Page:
The Dark River (Fourth Realm #2)
In his first novel, John Twelve Hawks introduced the world of two brothers, Gabriel and Michael Corrigan, who learned they were Travelers, a line of prophets through history who are a...more
I have to say, I was let down. The story no longer felt as compelling, the pace seemed to slow, and there didn't seem to be a lot of new information. I...more
The Dark River opens in New York City with a stunning piece of news. Gabriel's father, who has been missing for nearly 20 years, may still be alive and trapped somewhere in Europe. Gabriel and his Harlequin protector, Maya, immediately mobilize to escape New York a...more
Twelve Hawks , John (2007). The Dark River. London: Corgi Books. 2008. ISBN 9781407038032. Pagine 515. 11,55 $
Twelve Hawks , John (2009). The Golden City. London: Transworld. 2010. ISBN 9781407056746. Pagine 370. 17,69 $
The Fourth Realm Trilogy
Un’altra recensione tardiva. Sono 3 libri che ho letto nell’estate del 2010, dopo essermi imbattuto nel primo della serie perché incuriosito da una...more
1. Vicki went out like a bitch. She was a good c...more
The plot, basically, has not developed any further than it had in The Traveler. The Dark Ri...more
Following on from The Traveler, which was a promising thriller combining some interesting philosophy with a decently written adventure, this second volume takes that groundwork and flushes it down the toilet. The plot becomes ludicrous, the attempts at philosophy become badly thought out individualistic rants and the writing has somehow become painfully bad. Seriously to the point that it doesn't read like the same author. I'm not saying that The Traveler was Dostoevsky, but this is awfu...more
In this novel, we get to know Maya, Gabriel, and Michael more deeply. We also get to explore more fully the other realms and the shrouded-in-secrecy Brethren tradition. It's an amazing experience, getting to...more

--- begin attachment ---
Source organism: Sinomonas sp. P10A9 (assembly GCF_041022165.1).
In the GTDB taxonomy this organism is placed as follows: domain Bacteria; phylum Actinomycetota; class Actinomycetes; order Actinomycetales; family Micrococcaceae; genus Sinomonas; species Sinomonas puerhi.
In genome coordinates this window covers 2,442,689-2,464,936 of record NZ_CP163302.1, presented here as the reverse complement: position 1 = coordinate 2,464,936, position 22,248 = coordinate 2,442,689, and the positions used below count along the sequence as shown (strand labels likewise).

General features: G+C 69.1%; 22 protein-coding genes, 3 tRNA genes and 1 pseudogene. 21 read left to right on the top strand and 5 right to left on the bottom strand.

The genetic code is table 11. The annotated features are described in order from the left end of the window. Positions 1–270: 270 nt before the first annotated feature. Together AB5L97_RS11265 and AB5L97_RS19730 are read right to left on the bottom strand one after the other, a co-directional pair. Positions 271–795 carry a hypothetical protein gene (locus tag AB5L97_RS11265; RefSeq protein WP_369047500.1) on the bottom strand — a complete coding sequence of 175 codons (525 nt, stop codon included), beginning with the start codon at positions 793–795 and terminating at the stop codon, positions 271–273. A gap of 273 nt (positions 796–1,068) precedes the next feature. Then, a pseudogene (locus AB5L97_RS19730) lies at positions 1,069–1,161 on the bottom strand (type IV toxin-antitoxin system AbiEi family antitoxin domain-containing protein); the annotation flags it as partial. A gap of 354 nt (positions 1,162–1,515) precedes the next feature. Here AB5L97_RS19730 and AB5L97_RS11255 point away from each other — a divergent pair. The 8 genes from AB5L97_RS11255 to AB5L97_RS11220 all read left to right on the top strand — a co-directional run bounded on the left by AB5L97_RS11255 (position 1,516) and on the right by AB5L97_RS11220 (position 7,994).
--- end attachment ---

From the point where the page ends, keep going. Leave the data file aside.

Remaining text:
THE DARK RIVER opens in New York City with a stunning piece of news. Gabriel’s father, who has been missing for nearly twenty years, may still be alive and trapped somewhere in Europe. Gabriel and his brother search for their father with very different agendas.
The race moves from the underground tunnels of New York and London to ruins hidden beneath Rome and Berlin, to a remote...more
John Twelve Hawks' first book in the Fourth Realm Trilogy, The Traveler, was suggested to me by a friend and fellow science-fiction lover. I was immediately impressed with the freshness of the idea, and completely plausible near-f...more
To say that John Twelve Hawks-the pseudonym of the popular and reclusive author of the Fourth Realm trilogy-struggles under the burden of his success with the 2005 best seller The Traveler (**** Sept/Oct 2005) might be a bit of an exaggeration. Still, The Dark River tends to lack the punch and originality of the earlier novel. True to Twelve Hawks's vision, however, the second installment has enough gee-whiz moments and intense fight scenes to keep readers going-particularly those who enjoyed th...more
My only complaints: I felt like it lost steam and direction when Gabriel went to the 1st Realm. Also, it's a bit of a cliff-hanger, w...more
The level of paranoia is high, and tiring to think about but makes sense as usual as there are few goodies v. loads of baddies with all the power. The bad guys computer systems seem very vulnerable though considering how important they are to their dreams of ruling the world.
And there's a shocking death rate in this!
QUOTE: If privacy had a headstone it might read: Don't wo...more
If you haven’t read The Traveler (The Fourth Realm #1), stop! Read this book first:
The Dark River (The Fourth Realm #2) continued the excitement, follow-up to The Traveler (The Fourth Realm #1).
A lot of action going on! The Dark River is in one of 6 realms. John Twelve Hawks described the setting is really awesome and brainrush! I felt like this author had been in these realms before! He is a true gifted storyteller.
Will definitely read its third book: The Golden City (The Fourth...more
His real identity is unknown. He communicates using the internet and an untraceable phone and has never met his editor.
Several guesses have been made regarding his identity: that he was Thomas Pynchon, Dan Brown, or Steve Hawking among others...